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What the Research says about Reading
“The National Reading Panel defines phonemic awareness as “the ability to focus on and manipulate phonemes in spoken words”, and continues with a list of tasks through which it is commonly practiced or assessed…Many educators have adopted this definition of phonemic awareness. Since the National Reading Panel’s charge was to identify scientifically based instructional practices, this is understandable. But hold it: The National Reading Panel’s task, more specifically, was to determine which instructional practices yielded statistical gains that were robust across soundly designed, peer-reviewed, experimental studies. Given this, it was essential that the panel define phonemic awareness in terms of its quantitative measurement. Yet assessing phonemic awareness is not the same as teaching it.” (Adams, M.J., 2011)
“The automaticity of recognizing a word or word part depends on securing strong connections not just between its spelling and pronunciation but also between its spelling/pronunciation and its meaning and usage.” (Adams, M.J., 2011)
“…those who have not mastered the graphophonemic foundations of English or whose reading is halting or unexpressive are among those perceived as endangered readers. However, as this brief development portrait has suggested, adolescents face literacy challenges not confined by those often- discussed literacy pillars (Alexander, 2006; Alvermann, 2002). Those who do not have a basic conceptual knowledge in history, mathematics, science, or other academic domains; those who do not have the requisite strategies to cope with the increasingly abstract concepts or complex content; those whose self-concept as a reader is based on perceptions of reading as schoolish; and those who have no heart to read or the will to engage—all belong to the ranks of the struggling adolescent reader.” (Alexander & Fox, 2006)
“Research confirms that exemplary teachers who produce high-achieving readers and writers tend to integrate the two domains regularly and thoroughly in the classroom.”
(e.g., Knapp, 1995; Morrow, Tracey, Woo, & Pressley, 1999; Pressley, Yokoi, Rankin, Wharton-MacDonald, & Mistretta, 1997; Thomas &Barksdale-Ladd, 1995; Wharton-MacDonal, & Pressley, & Hampston, 1998)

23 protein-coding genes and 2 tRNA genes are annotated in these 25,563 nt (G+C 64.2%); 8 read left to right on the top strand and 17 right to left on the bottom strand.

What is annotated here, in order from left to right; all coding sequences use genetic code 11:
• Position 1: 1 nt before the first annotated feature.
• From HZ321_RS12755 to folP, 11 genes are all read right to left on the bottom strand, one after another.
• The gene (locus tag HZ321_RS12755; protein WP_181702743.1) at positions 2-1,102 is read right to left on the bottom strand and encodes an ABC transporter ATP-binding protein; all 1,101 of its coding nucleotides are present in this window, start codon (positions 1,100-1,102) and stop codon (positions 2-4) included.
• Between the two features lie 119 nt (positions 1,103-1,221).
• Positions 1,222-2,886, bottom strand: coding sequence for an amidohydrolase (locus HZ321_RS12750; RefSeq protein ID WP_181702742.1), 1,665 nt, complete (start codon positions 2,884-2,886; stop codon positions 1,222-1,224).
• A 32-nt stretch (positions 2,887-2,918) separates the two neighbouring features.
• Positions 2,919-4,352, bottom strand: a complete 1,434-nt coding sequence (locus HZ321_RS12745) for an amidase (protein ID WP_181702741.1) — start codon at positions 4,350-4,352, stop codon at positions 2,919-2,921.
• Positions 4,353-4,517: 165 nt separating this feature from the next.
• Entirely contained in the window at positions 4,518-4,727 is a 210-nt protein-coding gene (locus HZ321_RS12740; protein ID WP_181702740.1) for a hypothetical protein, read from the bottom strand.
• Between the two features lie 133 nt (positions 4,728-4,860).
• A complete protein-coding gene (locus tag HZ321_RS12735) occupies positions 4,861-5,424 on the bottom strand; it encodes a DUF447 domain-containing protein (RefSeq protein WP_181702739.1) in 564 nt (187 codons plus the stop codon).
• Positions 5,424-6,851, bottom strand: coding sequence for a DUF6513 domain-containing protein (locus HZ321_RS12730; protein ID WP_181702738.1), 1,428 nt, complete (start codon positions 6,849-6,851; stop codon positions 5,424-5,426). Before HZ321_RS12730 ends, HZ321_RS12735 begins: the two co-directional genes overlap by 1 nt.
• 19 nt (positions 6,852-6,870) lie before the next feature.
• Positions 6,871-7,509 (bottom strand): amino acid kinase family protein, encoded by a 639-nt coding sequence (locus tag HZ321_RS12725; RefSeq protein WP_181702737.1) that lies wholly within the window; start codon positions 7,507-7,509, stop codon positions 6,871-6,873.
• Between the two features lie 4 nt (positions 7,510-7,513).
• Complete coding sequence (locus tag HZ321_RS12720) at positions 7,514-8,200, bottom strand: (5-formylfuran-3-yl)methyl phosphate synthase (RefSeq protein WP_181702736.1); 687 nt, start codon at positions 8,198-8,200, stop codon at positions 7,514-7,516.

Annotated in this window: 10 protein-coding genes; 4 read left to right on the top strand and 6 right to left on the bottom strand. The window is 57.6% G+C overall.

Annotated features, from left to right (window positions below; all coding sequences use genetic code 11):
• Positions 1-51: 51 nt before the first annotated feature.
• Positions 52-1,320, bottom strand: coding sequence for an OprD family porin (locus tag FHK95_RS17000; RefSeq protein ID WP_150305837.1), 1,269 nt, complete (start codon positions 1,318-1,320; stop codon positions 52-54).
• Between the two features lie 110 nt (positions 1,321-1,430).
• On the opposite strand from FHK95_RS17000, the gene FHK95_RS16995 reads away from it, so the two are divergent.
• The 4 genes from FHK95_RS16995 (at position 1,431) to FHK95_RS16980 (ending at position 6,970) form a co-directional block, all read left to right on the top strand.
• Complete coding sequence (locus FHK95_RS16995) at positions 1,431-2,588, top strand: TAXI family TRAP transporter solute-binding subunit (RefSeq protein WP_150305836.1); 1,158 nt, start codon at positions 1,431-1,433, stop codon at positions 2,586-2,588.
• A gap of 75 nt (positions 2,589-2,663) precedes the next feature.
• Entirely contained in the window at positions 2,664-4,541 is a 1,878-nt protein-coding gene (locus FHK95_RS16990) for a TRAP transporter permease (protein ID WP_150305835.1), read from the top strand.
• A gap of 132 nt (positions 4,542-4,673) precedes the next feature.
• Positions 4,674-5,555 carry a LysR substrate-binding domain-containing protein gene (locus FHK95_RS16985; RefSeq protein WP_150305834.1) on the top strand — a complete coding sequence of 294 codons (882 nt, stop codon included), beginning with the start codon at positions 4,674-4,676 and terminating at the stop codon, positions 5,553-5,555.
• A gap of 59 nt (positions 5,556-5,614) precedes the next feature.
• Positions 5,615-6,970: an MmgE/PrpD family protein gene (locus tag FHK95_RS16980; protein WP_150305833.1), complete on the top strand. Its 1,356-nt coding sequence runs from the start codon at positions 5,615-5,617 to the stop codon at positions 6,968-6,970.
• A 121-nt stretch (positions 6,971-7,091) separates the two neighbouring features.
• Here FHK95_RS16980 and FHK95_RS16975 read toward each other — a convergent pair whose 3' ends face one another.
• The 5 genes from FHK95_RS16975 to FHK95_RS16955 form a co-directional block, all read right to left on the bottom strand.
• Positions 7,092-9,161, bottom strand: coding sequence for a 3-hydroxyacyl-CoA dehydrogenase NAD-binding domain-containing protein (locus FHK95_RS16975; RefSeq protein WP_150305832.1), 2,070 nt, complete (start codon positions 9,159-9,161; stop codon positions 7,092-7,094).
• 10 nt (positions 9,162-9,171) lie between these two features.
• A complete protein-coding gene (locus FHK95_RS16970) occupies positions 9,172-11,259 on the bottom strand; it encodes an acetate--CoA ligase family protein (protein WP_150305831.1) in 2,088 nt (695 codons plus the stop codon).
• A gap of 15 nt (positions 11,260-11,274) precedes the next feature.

“…fluency is the ability to decode words in text accurately and automatically and to read with prosody—thus indicating that comprehension is simultaneously occurring.” (Rasinski, 2010)
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“Whether prosodic reading precedes or is a result of comprehension has not been determined. Nevertheless, it is reasonable to expect that when a reader is provided instruction in reading with appropriate expression, the focus must be on the making of meaning with one’s voice.”
“This overemphasis on reading rate has led students to think of proficient reading as fast reading. The increase in reading rate norms over the past decade for both proficient and less proficient readers, with little accompanying increase in reading comprehension or overall reading proficiency, is evidence of this singular emphasis.” (Rasinski, 2006; Samuels, 2007).
“To avoid promising, but ineffective, approaches to improving achievement, the first quality to look for in teaching practices is whether they explicitly include extended behavioral engagement or dedication. In other words, does the practice involve the students in high amounts of time and effort in reading activity? For the “high amounts of time,” we are referring to weeks and months, not minutes and hours.” (Guthrie, 2008)